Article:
The greatest success of the Marvel Cinematic Universe has been the realization of Captain America on the big screen. He’s the glue in The Avengers and he’s the star of the studio’s best film to date, The First Avenger. He’s also a silly character. He really shouldn’t work off the page and yet here we are. Chris Evans deserves a lot of the credit. He’s always been a charming actor. It’s why he made for a good Johnny Storm. But for his portrayal of Steve Rogers, he’s managed to turn that charm away from snark and toward an aspirational good. He’s never boring though because Evans knows how to play him as more than just a do-gooder. He isn’t pure, he’s an idealist with the powers to literally fight for his beliefs. Evans is careful to make the distinction.
But another reason the character works is how well the filmmakers bounce other characters off of the Captain. There’s a lot of good humor and strong drama to be had seeing our man out of time interact with deceptive spies and ruthless baddies. He was impatient with the rah-rah of a WWII USO show, now we get to see him try and deal with post-Patriot Act America. The Winter Soldier is basically a spy thriller with a super-soldier twist. The Captain and Black Widow (Scarlett Johansson continuing to own this role) go rogue trying to figure out who infiltrated S.H.I.E.L.D. while also having to contend with a mysterious assassin. It’s a fine setup and the film is okay pilfering ideas from espionage classics as well as a few bits from RoboCop and X2: X-Men United.
With the functional plot and the exceptional lead, directors Anthony and Joe Russo are then allowed to have a lot of fun with the action. It can get a little choppy (a modern action film issue) but the big set-pieces have clear space and stellar pacing. Each chase scene or fight is both character and plot-driven so the stakes remain high throughout. The opening mission isn’t just a throwaway, it’s the catalyst. When the Captain fights the assassin, he’s fighting for his friends. He saves the world for personal reasons and because it’s the right thing to do. These are simple enough things but they mean the difference between a generic action film and a good one. And because we’re dealing with superpowers, scenes we’ve seen a thousand times can be spun inventively and thus made memorable. There’s a simple and perverse joy watching Cap kick some faceless henchmen and seeing him fly 10 feet farther than you’d expect. The film doesn’t hold back on letting Cap be Cap.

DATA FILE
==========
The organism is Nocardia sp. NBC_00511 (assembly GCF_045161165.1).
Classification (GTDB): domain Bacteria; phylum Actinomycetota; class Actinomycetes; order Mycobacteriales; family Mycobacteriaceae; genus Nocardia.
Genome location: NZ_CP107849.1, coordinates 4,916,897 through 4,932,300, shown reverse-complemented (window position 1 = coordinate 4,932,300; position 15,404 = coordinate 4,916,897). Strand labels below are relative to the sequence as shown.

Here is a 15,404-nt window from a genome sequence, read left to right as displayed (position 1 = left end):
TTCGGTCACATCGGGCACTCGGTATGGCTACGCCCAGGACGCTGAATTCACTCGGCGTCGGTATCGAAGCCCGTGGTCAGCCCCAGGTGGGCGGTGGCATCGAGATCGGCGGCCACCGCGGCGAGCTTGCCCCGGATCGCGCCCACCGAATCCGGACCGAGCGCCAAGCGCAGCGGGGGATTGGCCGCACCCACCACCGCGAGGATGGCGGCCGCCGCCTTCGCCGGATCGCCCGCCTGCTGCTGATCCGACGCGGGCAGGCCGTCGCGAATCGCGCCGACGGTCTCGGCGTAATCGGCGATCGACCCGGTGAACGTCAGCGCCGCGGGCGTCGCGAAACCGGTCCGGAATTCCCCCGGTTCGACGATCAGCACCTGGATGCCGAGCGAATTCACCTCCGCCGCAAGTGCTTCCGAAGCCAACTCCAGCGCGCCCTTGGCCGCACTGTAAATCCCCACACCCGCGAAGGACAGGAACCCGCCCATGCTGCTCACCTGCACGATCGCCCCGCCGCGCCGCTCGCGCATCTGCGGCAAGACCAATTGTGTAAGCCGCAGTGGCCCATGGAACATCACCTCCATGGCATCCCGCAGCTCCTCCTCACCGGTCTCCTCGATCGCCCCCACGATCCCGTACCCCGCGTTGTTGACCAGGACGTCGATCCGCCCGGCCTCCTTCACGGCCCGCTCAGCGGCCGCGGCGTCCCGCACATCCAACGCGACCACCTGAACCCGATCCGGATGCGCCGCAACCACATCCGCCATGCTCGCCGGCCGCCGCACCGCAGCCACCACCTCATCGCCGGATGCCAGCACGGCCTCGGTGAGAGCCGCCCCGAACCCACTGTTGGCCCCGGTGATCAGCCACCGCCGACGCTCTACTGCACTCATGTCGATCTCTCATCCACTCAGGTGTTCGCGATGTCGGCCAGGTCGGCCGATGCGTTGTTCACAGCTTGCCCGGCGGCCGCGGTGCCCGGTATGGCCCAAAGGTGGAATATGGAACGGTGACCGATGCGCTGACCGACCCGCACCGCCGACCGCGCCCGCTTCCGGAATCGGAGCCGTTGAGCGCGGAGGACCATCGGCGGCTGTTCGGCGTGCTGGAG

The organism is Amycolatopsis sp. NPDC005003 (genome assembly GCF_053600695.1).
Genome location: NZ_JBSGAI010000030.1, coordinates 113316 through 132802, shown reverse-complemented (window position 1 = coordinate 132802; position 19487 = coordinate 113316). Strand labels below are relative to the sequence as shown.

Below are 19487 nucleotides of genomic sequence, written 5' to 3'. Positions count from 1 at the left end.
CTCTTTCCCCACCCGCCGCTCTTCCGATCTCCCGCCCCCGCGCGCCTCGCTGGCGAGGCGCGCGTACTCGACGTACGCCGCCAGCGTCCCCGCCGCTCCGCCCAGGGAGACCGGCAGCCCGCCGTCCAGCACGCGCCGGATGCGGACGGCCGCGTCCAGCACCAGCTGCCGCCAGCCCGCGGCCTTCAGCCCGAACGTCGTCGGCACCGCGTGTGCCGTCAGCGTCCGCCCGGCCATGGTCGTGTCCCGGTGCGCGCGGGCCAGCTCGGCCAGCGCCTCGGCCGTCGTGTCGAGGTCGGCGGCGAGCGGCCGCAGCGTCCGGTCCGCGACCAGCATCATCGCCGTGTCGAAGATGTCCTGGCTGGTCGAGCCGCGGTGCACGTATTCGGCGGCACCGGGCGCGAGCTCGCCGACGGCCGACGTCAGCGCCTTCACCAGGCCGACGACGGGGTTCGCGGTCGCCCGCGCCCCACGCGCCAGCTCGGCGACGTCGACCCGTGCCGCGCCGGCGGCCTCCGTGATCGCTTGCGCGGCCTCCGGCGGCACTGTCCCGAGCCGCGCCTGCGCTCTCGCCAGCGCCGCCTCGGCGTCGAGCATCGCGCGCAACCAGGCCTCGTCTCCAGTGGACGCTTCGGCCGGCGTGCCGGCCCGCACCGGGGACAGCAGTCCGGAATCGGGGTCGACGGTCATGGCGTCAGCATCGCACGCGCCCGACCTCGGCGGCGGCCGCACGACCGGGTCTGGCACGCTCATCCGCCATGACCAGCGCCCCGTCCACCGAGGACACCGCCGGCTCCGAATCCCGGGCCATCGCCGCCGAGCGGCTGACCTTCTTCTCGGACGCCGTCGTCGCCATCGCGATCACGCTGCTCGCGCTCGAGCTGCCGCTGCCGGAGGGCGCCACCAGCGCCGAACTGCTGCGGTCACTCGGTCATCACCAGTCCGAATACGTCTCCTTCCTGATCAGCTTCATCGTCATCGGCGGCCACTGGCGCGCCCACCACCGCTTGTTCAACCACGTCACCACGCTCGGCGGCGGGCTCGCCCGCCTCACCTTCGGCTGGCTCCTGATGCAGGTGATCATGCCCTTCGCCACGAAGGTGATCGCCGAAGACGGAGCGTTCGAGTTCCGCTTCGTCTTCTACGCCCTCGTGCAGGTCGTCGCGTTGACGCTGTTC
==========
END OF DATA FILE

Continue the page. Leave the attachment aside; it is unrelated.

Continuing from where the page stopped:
The story wisely stays tethered to the Captain’s WWII adventures while smoothly introducing new characters. Anthony Mackie is an absolute delight as Sam Wilson aka Falcon. He too is a goody-good but without Cap’s strength. He’s smart and loyal enough to know who is worth following, and he has most of the film’s best lines. It’s also nice seeing Robert Redford and Frank Grillo carve out small but effective performances. There’s maybe one plot turn too many but that’s part and parcel for the genre. It’s expectedly branded to a fault. This is still part of an assembly line. It must exist inside the MCU, so it doesn’t get to be too deep or personal. It’s a product, but it’s a bright and shiny one that goes real fast and won’t break after you open it. It still distinguishes itself despite the confines, and despite being the third iteration of something that shouldn’t have worked in the first place.